The typical hipster did not identify as one, it was seen as a critical label. Perhaps at the core of this counterculture was a rejection of the materialism of the 1980s and 1990s that these millennials grew up in. Hipsters embraced things that were not popular at the time – indie music, thrift stores, farmers markets, and craft and sustainable products. The third wave coffee shops fitted those independent and artisan ideals and the flat white came to represent that.
5.1. Flat white-collar workers
The term ‘flat white economy’ coined by Cebr is used to describe the digital and media businesses and the ecosystem of independent shops, restaurants and coffee shops that opened up around them; to collectively inspire excellence and innovation. The flat white economy boomed during the Great Recession creating four times more jobs than the City lost in the financial crisis. Particularly in East London which attracted entrepreneurs because of the cheap rent, allowing them to build their tech startups and form the Silicon Roundabout. The number of jobs in the flat white economy increased by 70% between 2004 and 2012 in London and it continues to grow, spreading to the North of England.
5.2. Wi-Fi and a dream
The english coffeehouses of the 17th and 18th century were public places for debate and innovation. Where business owners, poets and writers would meet to catch-up on the latest news and discuss ideas in a relaxed setting – it was a more refined alternative to pubs. Influential organisations were established in coffeehouses such as the think tank RSA and insurance market Lloyd’s of London.
Then second wave coffee shop chains brought this social and workspace element back to the coffee culture in the UK and US, made easier with technological advances – laptops and wifi. Coffee shops today offer a more casual and lively place for freelancers and entrepreneurs to do their work, compared to libraries, shared offices and working from home. So in some way coffeehouses have gone back to being the informal innovation hubs they were known for in the 17th and 18th century. Admittedly most people working in coffee shops are sitting behind their screens, they are building connections and businesses online that are fuelling the (flat white) economy.
5.3. Spill the beans
The flat white’s association with the hipster lifestyle also helped to cultivate the stereotype of some millennials being entitled, superficial and lazy. Who were seen as wasting their time documenting their lives on social media, with selfies and snaps of food and coffee. Typical views were like that of an Australian property millionaire who expressed that millennials should stop buying avocado on toast and expensive coffees if they want to save money and buy a house.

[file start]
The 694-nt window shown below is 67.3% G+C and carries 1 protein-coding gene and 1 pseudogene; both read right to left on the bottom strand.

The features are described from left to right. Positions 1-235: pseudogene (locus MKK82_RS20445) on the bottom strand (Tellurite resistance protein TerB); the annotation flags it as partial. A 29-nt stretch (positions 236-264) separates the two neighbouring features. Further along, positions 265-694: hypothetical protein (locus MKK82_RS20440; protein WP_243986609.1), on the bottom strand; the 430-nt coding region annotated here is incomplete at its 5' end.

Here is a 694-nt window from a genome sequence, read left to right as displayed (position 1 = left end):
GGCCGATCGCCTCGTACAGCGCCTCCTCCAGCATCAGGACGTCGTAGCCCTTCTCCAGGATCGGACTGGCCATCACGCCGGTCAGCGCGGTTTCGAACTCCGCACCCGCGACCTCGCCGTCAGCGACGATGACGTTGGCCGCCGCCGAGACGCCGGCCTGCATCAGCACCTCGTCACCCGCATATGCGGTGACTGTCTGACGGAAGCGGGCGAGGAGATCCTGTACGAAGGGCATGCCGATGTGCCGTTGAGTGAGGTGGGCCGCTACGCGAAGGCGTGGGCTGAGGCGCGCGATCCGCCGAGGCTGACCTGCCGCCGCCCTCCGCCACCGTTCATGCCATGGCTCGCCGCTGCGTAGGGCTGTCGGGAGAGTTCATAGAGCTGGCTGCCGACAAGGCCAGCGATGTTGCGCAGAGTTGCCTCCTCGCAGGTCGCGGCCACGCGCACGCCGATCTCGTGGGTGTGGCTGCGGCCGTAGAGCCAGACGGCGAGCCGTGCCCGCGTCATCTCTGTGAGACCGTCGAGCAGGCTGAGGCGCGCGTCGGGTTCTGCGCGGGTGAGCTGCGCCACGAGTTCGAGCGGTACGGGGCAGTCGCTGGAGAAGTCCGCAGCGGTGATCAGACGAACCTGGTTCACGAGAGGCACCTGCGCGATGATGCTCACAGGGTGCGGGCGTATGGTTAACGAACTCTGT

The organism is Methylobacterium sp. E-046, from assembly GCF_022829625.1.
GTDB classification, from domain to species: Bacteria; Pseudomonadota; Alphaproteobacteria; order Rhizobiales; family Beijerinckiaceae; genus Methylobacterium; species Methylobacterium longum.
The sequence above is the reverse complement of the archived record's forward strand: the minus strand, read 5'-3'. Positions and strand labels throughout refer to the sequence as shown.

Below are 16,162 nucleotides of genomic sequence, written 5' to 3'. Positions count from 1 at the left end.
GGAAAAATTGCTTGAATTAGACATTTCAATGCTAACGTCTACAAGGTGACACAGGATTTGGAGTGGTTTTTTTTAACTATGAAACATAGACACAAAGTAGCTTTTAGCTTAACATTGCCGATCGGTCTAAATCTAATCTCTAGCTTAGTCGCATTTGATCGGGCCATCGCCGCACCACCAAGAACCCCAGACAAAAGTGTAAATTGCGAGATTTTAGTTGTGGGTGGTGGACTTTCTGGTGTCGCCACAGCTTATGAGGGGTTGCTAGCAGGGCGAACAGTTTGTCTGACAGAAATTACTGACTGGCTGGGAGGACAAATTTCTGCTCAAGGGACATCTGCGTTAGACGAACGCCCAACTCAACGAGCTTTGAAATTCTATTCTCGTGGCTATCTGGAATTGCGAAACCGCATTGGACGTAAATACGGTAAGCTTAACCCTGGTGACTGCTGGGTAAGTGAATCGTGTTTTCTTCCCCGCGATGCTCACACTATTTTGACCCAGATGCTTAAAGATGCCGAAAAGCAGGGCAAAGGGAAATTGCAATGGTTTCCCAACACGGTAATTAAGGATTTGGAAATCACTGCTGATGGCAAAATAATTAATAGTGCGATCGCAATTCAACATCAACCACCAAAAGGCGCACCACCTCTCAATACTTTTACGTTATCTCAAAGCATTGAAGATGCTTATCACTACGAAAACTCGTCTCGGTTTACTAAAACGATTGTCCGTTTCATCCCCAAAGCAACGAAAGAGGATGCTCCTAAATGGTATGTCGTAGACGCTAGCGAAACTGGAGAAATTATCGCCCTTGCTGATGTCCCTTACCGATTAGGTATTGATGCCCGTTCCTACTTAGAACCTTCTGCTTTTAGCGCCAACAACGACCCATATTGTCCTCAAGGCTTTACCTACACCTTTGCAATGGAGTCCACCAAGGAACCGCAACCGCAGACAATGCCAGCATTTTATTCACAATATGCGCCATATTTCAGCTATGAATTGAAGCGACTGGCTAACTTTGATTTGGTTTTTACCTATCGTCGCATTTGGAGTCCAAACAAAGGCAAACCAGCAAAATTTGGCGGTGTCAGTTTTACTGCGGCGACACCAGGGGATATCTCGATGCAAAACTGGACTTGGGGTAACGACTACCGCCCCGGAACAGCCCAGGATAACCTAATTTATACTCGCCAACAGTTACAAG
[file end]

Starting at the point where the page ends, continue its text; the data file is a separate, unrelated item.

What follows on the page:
Over the last decade, due to the Great Recession, earnings have lagged behind prices. And for many millennials burdened with student debt and this decline in average earnings, they struggle to save enough money for a deposit to buy homes like the baby boomer generation before them.
Therefore spending money on brunches and expensive coffees like a flat white can be seen as almost a short term escapism from the reality of their finances. At the peak of the flat white’s popularity, it was almost a mini status symbol of modern times: capturing and posting a perfectly crafted foam art of your flat white on Instagram hinted at an ideal cosmopolitan lifestyle that you were living your best life.
6. Caffeine fix
Like other hipster trends, the flat white went mainstream: it is served in (second wave) coffee shop chains and at a range of nationwide food and drink outlets – from fast food restaurants (McDonalds) to chain bakeries (Greggs) to pubs (Wetherspoons).
Coffee experts talk about the fourth and even fifth wave coffee happening now, mentioning trends like cold brew, nitro coffee, buttered coffee, milk alternatives and CBD infused coffees…the list is endless. Costa Coffee shop tried to introduce the ‘Flat Family’ a range of drinks with the word ‘flat’ attached to it – such as ‘flat mocha’ and ‘flat black’. Costa Coffee were criticised by customers who pointed out they were similar to existing coffees charged at a higher price point, principally the ‘flat black’ was more or less an Americano.
The flat white is no longer the latest coffee trend, but it is still in demand: It has become part of people’s morning ritual and is a permanent fixture in coffee shops. The flat white wasn’t a revolutionary product, but for many consumers it was a simple introduction to artisan coffee. It epitomises the trendy lifestyle and startup business culture of the 2000s and 2010s which has been captured by many and shared on social media: the composition of the flat white photo is usually in a flat lay photography style perhaps beside a MacBook and a journal on a marble coffee shop table: all a reflection of the zeitgeist.